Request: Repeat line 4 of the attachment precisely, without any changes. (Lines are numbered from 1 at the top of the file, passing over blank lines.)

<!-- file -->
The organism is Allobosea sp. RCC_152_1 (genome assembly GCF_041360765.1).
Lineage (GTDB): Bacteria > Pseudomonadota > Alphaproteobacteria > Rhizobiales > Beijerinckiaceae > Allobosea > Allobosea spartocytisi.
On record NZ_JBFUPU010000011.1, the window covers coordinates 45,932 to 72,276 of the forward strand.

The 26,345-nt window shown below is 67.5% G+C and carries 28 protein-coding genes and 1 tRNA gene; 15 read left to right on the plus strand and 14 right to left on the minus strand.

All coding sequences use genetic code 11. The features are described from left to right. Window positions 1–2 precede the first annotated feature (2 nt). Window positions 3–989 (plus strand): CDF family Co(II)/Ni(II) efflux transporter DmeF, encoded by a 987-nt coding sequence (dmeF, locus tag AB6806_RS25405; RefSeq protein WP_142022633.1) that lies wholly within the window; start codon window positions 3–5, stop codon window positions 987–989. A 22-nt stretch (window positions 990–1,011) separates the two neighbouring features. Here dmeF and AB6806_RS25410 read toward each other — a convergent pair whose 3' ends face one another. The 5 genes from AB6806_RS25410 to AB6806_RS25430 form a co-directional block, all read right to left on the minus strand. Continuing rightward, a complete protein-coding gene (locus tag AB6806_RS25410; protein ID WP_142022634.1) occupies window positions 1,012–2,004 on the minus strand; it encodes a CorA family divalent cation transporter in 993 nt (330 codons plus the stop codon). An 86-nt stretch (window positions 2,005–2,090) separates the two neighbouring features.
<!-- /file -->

The 26,345-nt window shown below is 67.5% G+C and carries 28 protein-coding genes and 1 tRNA gene; 15 read left to right on the plus strand and 14 right to left on the minus strand.